The Master and Margarita

The novel by Mikhail Bulgakov, in a dramatization for the National Youth Theatre of Great Britain.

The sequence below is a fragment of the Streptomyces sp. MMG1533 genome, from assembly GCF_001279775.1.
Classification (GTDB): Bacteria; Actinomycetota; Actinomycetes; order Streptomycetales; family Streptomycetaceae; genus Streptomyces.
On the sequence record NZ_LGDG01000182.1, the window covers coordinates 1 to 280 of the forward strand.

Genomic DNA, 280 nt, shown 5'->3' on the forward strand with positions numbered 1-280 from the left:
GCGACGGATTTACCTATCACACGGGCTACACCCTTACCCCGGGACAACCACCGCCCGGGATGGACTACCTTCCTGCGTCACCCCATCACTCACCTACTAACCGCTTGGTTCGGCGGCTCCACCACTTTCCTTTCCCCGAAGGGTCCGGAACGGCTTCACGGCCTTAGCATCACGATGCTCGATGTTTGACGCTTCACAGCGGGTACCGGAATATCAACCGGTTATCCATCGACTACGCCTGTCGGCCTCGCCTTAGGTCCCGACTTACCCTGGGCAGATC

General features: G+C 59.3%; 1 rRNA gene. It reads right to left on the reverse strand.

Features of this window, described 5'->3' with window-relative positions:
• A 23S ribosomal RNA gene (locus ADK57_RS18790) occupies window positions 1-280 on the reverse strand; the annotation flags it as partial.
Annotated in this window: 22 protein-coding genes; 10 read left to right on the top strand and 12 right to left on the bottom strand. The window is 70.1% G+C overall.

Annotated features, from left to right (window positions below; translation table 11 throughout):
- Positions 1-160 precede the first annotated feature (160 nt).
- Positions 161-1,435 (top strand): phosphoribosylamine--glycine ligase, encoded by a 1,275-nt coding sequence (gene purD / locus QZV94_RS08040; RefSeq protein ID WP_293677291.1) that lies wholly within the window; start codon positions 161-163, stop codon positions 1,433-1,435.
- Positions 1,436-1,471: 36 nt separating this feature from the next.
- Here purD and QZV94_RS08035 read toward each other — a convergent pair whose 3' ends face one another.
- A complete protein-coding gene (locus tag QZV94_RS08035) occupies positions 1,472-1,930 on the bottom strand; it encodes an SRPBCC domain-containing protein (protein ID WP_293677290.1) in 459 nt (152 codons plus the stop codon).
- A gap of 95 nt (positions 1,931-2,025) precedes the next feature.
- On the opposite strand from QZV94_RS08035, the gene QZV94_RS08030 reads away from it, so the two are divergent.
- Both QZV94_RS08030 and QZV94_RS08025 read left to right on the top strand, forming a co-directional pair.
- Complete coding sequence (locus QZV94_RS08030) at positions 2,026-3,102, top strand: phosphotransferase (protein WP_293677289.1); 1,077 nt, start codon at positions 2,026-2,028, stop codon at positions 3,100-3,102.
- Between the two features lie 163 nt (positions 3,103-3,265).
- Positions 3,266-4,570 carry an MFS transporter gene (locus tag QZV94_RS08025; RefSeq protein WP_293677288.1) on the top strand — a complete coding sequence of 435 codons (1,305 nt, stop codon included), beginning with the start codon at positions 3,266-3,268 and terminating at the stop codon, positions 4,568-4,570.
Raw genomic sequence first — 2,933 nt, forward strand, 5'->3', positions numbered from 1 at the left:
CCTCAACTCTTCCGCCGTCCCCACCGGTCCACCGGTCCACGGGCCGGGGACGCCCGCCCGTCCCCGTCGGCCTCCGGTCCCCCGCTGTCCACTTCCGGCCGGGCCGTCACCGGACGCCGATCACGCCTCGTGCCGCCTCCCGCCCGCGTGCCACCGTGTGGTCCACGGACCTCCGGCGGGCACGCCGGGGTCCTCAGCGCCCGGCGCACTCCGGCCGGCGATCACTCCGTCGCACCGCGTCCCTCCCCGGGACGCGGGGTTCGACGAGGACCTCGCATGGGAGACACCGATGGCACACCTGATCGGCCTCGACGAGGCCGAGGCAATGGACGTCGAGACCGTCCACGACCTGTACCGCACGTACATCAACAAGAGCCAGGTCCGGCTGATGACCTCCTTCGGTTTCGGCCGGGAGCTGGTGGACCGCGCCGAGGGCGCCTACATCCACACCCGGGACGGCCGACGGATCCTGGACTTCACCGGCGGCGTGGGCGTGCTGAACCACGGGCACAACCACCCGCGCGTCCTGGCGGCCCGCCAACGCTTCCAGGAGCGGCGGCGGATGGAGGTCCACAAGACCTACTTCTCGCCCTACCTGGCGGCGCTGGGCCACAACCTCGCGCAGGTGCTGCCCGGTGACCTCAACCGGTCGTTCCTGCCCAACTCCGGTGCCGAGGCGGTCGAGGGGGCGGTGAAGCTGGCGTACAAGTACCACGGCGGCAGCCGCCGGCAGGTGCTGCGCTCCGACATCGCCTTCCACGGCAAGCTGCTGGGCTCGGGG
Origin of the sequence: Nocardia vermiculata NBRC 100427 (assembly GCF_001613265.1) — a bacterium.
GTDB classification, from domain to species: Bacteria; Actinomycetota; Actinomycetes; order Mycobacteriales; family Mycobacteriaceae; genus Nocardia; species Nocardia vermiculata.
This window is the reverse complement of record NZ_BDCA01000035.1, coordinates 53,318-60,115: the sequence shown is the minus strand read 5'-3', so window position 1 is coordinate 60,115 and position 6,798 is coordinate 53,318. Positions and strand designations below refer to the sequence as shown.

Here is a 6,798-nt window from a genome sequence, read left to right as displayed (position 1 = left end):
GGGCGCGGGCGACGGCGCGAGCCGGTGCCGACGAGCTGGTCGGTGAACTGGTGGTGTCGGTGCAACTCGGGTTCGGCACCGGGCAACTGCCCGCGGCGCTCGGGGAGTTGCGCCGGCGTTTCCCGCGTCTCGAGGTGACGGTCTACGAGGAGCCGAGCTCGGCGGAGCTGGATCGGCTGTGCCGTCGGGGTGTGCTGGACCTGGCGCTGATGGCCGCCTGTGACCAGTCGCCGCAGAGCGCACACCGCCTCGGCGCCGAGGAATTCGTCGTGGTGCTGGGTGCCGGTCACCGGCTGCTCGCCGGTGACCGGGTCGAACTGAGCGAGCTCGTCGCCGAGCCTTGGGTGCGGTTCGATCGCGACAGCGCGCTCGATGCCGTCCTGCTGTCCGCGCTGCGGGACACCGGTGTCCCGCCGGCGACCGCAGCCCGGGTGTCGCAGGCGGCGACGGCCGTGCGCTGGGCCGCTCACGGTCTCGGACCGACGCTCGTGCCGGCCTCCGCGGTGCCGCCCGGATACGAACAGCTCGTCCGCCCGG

A totalitarian city. Citizens and traffic under 24-hour surveillance. All phone calls tapped. 'Disappearances'. Draconian emergency powers in the interest of 'security'. The arts and media politically bureaucratized. The language of philosophical and cultural discourse reduced to ideological cant. Stalin's Moscow of the 1930s. And into this nightmare place, one sultry Spring evening toward full moon, comes sauntering the Devil himself, in guise of a performing magician, all charm, intelligence, and dangerous mischief. With his three surrealist henchmen - a shape-shifting trickster 7 foot tall; a vicious red-haired hood with white eyes and a fang; and a walking talking giant black tomcat - he sets about subverting this tyrannized city, bringing its authoritarian monolith crumbling down in farce and anarchy.